Small electric cars
Carwow recently tested 6 small electric cars. They were able to travel between 3.7 and 5.2 miles per kWh and had ranges between 113 and 229 miles. That’s a factor of 2 in the range but the battery sizes varied from 28.5 kWh to 52 kWh. Roughly, if you have twice the battery size, you can go twice as far. The best was the Renault Zoe which, with the 52 kWh battery, has a mass of about 1500 kg, or a ton and a half.
Larger electric cars
A Tesla Model S has a mass of 2350 kg (2.3 tonnes) with the largest (100 kWh) battery. Its range is claimed to be 315 miles. So the Model S is able to travel 315 miles/100 kWh = 3.15 miles per kWh.
Why do larger electric cars, with larger range, do fewer miles per kWh? The answer is simple. If you have a larger battery it’s much heavier (technically a larger mass). The Renault Zoe 52 kWh battery has a weight of 326 kg. The Tesla S 100 kWh battery has a weight of 625 kg, roughly twice that of the Renault Zoe for twice the capacity. If the battery has a larger mass then the whole car needs to have a larger mass because it needs to have larger motors to accelerate that mass, larger brakes to slow the mass down, stronger structures to support the mass, etc.
The biggest electric fuel tank on the market
So far as I am aware, the 100 kWh battery of the Tesla model S is the biggest car electrical fuel tank on the market. It has a capacity of 100 kWh.
Comparing electric car figures with a modern diesel car
Let’s compare the Tesla battery with the modest 47 litre fuel tank from my own medium-sized Renault Megane.
Diesel fuel has energy of 10 kWh per litre. So the the 47 litre tank has an energy capacity of 470 kWh. That sounds great until you realise that the efficiency of a diesel engine is about 30% compared with the near 100% efficiency of electrical motors. So let’s multiply by 30% (0.3) to work out the effective capacity of the Renault Megane fuel tank.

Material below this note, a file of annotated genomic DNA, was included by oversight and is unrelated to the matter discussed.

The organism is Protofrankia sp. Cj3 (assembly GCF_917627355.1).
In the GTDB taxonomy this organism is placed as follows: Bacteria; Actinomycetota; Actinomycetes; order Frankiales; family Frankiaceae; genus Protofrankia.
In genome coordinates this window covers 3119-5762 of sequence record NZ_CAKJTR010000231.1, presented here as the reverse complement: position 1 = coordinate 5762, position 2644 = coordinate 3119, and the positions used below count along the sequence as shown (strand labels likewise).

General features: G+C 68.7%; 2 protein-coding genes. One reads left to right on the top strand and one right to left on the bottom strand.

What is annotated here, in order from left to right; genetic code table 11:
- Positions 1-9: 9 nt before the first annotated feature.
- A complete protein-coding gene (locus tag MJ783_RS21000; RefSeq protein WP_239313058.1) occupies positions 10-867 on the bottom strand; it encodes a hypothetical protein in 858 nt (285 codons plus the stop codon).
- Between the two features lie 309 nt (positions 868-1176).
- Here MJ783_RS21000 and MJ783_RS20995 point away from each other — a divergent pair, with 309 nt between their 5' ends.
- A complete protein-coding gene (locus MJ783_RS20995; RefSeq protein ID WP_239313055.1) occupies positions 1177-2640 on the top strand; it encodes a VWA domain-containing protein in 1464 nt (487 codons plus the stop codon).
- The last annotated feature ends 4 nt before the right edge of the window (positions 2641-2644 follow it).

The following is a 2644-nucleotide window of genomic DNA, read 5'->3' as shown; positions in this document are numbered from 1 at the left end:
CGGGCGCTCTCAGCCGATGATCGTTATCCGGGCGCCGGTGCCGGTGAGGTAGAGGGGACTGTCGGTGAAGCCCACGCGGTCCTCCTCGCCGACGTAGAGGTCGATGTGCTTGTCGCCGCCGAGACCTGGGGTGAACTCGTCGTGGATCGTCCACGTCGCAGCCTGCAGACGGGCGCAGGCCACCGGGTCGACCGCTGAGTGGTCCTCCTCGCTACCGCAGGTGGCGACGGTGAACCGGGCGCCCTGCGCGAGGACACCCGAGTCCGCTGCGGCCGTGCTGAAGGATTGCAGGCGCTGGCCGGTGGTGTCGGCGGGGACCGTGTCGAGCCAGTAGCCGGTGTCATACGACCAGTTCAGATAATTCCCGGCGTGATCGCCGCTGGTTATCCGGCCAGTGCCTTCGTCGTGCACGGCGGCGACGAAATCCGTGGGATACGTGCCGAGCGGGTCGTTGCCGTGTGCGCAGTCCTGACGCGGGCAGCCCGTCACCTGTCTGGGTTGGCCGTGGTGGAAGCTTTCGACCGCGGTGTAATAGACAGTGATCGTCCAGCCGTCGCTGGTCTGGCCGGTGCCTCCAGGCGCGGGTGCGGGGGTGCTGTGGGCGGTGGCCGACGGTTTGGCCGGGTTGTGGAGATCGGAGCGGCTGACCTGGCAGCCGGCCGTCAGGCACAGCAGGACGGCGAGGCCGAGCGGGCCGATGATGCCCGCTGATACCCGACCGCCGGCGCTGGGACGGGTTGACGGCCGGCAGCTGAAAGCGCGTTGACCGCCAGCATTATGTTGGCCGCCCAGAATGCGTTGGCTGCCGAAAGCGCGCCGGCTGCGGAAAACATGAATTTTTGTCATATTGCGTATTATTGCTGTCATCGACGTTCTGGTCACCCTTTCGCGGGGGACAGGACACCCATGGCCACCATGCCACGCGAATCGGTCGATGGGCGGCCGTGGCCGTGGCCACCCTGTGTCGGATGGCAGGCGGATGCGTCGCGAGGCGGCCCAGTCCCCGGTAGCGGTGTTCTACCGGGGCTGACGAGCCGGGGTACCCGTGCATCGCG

30% x 470 kWh = 141 kWh.
Gosh, that’s interesting. A medium-sized diesel car has nearly 50% more energy capacity than the largest electric car.
Moreover, since diesel has a density of about 0.8 kg per litre, the mass of the diesel tank plus the fuel will be about 47 kg for its energy capacity of 141 kWh, compared with the Tesla battery’s mass of 625 kg for an energy capacity of 100 kWh.
Diesel tank: 3 kWh/kg.
Electric battery: 0.16 kWh/kg.
The diesel fuel tank stores nearly 20 times as much per kilogram than the electric battery. In fact, for reasons I may tackle on a later post, the difference is even bigger than this.
Diesel car fuel consumption
The 2016 Renault Megane diesel is quiet, comfortable and has good economy figures.
It has a mass of 1500 kg, about the same smaller electric Zoe. (The Zoe’s mass is larger because the battery has a large mass.) Over around 8364 miles of mostly long-distance driving, it averaged 56 mpg with an average speed of about 30 mph. That’s a slower speed, and more accelerating and braking than the cars in the Carwow test.
8364 miles at 56 mpg is 8364/56 = 149.4 gallons for those 8364 miles.
Since there are 4.55 litres per gallon, that is 149.4 x 4.55 = 680 litre.
Each litre has 10 kWh of energy but diesel engines are only 30 % efficient, so we get 3 kWh of useful work out of each litre of diesel.
Total amount of useful work out = 3 kWh/litre x 680 litres = 2040 kWh for 8364 miles.
So energy needed per mile = 8364 miles/2040 kWh = 4.1 miles/kWh.
So we can see that the medium-sized Renault Megane travels as many miles per available kWh as a typical small electric car.
Broad facts worth remembering.
A small car will travel about 5 miles per kWh.
A large car will travel about 3 miles per kWh.
Medium cars, as you might imagine, are somewhere in the middle.
If you want to travel 300 miles in a large car, you need 100 kWh.
That is as simple as that.
A 50 kWh battery, powering a small car which does 5 miles/kWh, will give a range of 50 kWh x 5 miles/kWh = 250 miles, but there isn’t yet a small electrical car that will do that: the Renault Zoe, travelling at a constant speed along a motorway, only did 229 miles.
Other tests on the Megane
I did two trial runs on quiet motorways to measure fuel consumption at fixed speeds.
At 48 mph I averaged 72 mpg.
At 58 mph I averaged 58 mpg.
These figures point to the reasonableness of the overall 56 mpg figure experienced in practice.